Skip to main content
Part of complete coverage on

Brazil's 'perfect 10' surfing pioneer

June 20, 2013 -- Updated 0353 GMT (1153 HKT)
HIDE CAPTION
Flying the flag for Brazil
Flying the flag for Brazil
Flying the flag for Brazil
Flying the flag for Brazil
Flying the flag for Brazil
Flying the flag for Brazil
Flying the flag for Brazil
Flying the flag for Brazil
Flying the flag for Brazil
Flying the flag for Brazil
<<
<
1
2
3
4
5
6
7
8
9
10
>
>>
STORY HIGHLIGHTS
  • Silvana Lima is the only Brazilian on the women's surfing world tour
  • Lima was the first to register a perfect score of 10 in female competition in 2005
  • Her style is progressive and dynamic and she's regularly watched by other professionals
  • She has twice finished runner-up on the ASP World Championship Tour

CNN's Human to Hero series celebrates inspiration and achievement in sport. Click here for show times, videos and features.

(CNN) -- She's a perfect 10; the surfer that other professionals will drag themselves out of the water to watch.

But it is the satisfaction of being able to help her family that ranks as Silvana Lima's proudest achievement.

The diminutive Brazilian, twice a runner-up on the women's World Tour, is seen as a pioneer in her sport who is still pushing the boundaries at the age of 28.

That talent has taken her round the globe and offered rewards that she has been able to divert back to her family in the north western state of Ceara.

"Surfing has helped me a lot," the sole Brazilian representative of the elite 17 competitors on the women's tour told CNN's Human to Hero series. "My success was the fact that I was able to help out others.

"To have been able to leave my hometown, and being able to help out my family, who didn't have good enough conditions to eat, to study.

"Surfing was amazing; it arrived in the best moment for me. It took me away from my hometown and got me where I am today.

"I already helped my Mom, gave her a house and helped my brother a lot."

Read: Gebrselassie: I will run until I die

After becoming besotted with the sport at the age of five, Lima's path to the elite level was clearly defined ever since she eschewed a possible career in soccer to focus on surfing.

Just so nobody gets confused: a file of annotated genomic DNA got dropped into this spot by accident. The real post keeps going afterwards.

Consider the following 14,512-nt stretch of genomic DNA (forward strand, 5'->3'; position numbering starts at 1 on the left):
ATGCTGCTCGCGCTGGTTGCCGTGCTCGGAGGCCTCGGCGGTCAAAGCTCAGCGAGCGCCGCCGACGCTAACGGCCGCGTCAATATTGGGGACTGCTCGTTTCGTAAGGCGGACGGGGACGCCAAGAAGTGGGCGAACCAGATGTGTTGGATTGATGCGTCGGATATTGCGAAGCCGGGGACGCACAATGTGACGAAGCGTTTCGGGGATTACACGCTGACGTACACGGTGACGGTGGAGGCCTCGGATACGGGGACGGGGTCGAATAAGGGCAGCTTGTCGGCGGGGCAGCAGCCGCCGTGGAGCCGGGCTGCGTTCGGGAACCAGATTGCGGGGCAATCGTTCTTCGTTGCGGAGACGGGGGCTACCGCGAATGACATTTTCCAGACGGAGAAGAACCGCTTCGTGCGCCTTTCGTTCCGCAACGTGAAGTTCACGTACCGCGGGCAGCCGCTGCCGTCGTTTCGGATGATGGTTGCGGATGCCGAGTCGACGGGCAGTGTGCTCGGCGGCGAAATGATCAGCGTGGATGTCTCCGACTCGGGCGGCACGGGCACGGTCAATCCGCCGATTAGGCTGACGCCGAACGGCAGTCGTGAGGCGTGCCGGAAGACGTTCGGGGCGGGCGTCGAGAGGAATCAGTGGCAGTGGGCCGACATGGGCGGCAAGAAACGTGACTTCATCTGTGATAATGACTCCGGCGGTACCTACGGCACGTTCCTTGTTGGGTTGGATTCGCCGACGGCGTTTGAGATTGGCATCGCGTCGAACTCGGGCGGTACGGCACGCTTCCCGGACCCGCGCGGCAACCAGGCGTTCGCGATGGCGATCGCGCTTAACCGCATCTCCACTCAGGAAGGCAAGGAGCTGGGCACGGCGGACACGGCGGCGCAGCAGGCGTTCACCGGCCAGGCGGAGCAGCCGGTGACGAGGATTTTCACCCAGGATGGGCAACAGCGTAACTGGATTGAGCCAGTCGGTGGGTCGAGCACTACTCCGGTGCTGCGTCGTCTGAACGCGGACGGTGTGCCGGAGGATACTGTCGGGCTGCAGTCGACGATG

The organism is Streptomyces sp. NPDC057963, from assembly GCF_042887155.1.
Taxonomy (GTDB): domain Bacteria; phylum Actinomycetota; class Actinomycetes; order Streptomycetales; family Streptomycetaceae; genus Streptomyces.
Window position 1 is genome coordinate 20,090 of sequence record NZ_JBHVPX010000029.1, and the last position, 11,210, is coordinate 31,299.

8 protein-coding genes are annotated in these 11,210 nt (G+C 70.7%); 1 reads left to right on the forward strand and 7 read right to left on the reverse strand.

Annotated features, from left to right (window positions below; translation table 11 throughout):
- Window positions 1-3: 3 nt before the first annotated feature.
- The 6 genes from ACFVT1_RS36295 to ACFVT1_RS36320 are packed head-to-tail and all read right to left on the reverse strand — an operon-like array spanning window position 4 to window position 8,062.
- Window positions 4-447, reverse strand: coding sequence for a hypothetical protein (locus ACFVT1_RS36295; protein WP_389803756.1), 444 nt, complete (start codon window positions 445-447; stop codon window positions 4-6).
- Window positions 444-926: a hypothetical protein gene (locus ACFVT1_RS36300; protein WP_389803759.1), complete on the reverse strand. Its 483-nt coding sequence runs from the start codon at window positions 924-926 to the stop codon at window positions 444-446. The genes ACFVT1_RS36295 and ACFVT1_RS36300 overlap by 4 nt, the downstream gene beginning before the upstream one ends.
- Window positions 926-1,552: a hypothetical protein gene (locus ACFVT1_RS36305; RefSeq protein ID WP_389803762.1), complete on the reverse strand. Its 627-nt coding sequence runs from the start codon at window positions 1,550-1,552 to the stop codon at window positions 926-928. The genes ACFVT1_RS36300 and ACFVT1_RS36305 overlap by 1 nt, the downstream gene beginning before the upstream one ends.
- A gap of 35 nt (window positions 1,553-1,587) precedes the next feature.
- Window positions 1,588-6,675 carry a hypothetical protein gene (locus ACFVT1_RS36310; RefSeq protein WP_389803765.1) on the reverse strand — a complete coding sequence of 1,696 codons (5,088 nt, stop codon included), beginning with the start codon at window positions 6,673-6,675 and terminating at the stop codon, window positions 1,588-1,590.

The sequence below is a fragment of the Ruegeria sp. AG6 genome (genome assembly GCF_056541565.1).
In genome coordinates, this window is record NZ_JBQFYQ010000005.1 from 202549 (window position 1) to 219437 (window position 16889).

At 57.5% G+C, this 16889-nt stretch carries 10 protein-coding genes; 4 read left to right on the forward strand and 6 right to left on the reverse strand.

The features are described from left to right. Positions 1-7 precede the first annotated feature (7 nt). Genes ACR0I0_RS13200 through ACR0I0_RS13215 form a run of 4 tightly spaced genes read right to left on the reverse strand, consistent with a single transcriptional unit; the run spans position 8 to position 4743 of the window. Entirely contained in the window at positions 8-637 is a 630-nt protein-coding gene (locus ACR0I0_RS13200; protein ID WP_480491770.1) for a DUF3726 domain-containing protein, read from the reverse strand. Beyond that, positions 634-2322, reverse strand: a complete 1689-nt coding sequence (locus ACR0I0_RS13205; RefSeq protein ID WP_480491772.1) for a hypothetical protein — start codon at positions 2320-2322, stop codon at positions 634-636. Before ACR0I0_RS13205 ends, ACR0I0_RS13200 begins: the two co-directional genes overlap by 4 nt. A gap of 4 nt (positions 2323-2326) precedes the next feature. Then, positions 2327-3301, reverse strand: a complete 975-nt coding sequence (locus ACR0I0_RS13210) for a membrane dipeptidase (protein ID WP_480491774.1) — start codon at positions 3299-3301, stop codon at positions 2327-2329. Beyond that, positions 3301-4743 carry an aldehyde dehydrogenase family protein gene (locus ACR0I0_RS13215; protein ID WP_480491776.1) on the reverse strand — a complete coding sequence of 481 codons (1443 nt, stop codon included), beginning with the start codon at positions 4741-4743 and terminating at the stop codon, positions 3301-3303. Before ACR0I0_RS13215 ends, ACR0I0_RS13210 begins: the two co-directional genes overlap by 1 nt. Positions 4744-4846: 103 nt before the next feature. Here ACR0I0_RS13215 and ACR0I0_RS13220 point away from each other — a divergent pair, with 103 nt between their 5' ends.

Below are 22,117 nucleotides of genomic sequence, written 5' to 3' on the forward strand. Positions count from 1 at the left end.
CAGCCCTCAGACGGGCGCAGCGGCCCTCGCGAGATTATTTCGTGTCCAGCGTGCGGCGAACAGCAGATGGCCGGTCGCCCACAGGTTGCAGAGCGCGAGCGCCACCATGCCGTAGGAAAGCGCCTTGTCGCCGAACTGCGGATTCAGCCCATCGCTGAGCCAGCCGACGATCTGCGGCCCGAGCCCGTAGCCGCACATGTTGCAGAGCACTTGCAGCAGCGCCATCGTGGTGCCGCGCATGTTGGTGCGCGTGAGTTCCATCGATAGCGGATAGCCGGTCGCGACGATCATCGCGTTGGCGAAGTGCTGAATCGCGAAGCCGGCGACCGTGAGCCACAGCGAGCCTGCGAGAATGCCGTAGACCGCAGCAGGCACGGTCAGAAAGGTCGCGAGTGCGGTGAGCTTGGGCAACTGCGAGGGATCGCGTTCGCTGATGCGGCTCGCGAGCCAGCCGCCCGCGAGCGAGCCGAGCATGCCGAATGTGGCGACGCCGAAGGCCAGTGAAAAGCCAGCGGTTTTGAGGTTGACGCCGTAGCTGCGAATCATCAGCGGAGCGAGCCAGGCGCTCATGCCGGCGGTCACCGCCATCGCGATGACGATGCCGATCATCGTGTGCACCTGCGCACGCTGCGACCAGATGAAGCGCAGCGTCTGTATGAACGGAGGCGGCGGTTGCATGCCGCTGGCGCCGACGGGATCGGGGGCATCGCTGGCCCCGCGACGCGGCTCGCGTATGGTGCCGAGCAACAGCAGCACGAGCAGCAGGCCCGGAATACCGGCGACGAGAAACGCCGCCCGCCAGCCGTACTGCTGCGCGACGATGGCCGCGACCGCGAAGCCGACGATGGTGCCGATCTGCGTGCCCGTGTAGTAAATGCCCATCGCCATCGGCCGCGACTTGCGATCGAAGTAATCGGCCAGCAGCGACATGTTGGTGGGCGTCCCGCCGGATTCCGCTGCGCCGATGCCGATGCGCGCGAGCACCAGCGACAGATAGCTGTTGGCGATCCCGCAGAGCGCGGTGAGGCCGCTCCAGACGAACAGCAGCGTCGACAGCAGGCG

And that decision was vindicated when she became the first woman to ever record a perfect score of 10 for her ride during a competition in Hawaii in 2005.

"It's a wonderful memory," she explains. "It was my first wave and it was Honolulu Bay in Hawaii. I managed to be on the first beautiful, beautiful wave.

Human to Hero: Haile Gebrselassie
Gilmore: Surfing can be feminine
Speed skater: Strength isn't enough

"I remember I dropped down -- I still have that image in my mind today -- entering the tube and pumping, pumping, pumping. It was a great maneuver. I knew then that it was going to be a 10."

Read: 'Beauty is a woman riding a wave'

Lima has since gone on to record two more perfect rides to enhance the reputation she holds for a progressive, all-action style that even her peers find intoxicating.

Full of dynamic set-pieces, Lima spends a healthy portion of her competition performances tucked in the barrel of a wave or using it as a ramp to propel her into the air -- a move known as an aerial.

"It's a very hard maneuver to execute, because you are just taking off from a wave with the board under your feet and you land," Lima said.

"It's very difficult and you have various types of aerials. It's my favorite because it took me a long time to learn that maneuver. The feeling that you get from taking off from a wave and completing that maneuver is wonderful.

"After the aerial, the barrel is the best. You feel like you are in your mother's womb -- it's special.

"In the barrel you are inside the wave and you see that image in front of you, the door of the barrel for you to exit and you feel like, 'Wow, I'm inside the barrel.'

"You stay there just riding it and when you leave you feel like it was the best maneuver you have ever made."

Read: Swim sensation - I almost drowned

As competition surfing continues to evolve, more and more professionals are taking the aerial route.